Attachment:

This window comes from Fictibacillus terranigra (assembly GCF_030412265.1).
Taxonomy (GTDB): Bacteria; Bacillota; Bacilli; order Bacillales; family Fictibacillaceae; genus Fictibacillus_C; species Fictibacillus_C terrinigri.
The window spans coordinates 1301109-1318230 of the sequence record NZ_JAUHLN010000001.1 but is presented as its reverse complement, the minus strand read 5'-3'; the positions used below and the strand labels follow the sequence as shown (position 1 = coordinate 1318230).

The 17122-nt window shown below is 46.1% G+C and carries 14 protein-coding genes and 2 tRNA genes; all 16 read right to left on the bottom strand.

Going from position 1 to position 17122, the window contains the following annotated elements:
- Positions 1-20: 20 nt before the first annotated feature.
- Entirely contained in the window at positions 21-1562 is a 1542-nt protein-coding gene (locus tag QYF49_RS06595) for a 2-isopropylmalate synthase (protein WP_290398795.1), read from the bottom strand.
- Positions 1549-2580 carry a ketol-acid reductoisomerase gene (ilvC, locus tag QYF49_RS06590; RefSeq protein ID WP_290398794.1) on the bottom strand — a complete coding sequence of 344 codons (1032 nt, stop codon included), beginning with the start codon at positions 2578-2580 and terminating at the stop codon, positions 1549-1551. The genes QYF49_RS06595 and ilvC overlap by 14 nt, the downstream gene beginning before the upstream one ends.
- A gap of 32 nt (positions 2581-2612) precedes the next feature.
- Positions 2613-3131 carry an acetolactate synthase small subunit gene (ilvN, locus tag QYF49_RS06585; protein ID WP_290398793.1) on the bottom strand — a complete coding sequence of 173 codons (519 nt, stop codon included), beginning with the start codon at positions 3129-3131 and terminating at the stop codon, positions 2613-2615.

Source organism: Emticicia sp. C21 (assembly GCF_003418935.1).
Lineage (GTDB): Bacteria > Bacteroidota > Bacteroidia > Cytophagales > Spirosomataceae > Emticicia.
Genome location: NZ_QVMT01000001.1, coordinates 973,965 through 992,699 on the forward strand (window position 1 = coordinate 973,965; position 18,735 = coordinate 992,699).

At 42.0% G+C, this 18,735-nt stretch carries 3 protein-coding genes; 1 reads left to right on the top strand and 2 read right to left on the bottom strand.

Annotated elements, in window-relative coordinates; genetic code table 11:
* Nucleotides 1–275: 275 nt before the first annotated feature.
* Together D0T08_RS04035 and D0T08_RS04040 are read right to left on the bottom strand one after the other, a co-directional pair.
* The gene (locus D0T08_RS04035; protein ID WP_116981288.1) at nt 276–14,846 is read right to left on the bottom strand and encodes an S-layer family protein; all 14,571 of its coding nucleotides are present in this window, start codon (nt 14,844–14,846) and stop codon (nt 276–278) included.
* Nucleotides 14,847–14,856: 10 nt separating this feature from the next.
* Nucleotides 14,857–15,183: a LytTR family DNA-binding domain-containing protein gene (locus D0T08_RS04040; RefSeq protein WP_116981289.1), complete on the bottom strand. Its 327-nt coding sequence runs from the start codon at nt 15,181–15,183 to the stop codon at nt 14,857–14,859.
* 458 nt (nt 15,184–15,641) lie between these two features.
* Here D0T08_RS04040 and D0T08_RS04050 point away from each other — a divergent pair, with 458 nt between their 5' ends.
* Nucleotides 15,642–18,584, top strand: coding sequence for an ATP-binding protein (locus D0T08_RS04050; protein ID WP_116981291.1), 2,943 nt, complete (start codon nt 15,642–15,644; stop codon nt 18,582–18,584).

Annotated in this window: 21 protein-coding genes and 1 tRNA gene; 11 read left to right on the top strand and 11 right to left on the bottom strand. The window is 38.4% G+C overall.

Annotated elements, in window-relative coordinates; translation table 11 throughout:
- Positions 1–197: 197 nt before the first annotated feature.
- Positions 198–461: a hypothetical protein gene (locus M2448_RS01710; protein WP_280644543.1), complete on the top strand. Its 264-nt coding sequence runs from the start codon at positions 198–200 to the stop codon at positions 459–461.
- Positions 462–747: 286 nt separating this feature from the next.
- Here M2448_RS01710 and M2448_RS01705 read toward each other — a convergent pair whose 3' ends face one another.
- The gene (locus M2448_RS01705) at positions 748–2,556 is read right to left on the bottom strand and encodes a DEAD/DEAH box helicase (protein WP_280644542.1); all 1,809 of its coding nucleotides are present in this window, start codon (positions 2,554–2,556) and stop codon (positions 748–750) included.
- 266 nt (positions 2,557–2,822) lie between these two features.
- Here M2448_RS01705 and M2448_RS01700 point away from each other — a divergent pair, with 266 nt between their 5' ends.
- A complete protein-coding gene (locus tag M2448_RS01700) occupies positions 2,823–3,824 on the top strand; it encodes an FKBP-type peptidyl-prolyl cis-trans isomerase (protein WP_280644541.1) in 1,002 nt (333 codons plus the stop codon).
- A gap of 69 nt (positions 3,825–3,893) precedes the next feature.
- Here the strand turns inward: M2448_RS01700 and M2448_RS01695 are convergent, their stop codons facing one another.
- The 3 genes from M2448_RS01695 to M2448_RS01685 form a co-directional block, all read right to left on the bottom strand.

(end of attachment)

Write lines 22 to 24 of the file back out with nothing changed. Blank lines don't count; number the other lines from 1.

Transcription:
* Here D0T08_RS04040 and D0T08_RS04050 point away from each other — a divergent pair, with 458 nt between their 5' ends.
* Nucleotides 15,642–18,584, top strand: coding sequence for an ATP-binding protein (locus D0T08_RS04050; protein ID WP_116981291.1), 2,943 nt, complete (start codon nt 15,642–15,644; stop codon nt 18,582–18,584).

Annotated in this window: 21 protein-coding genes and 1 tRNA gene; 11 read left to right on the top strand and 11 right to left on the bottom strand. The window is 38.4% G+C overall.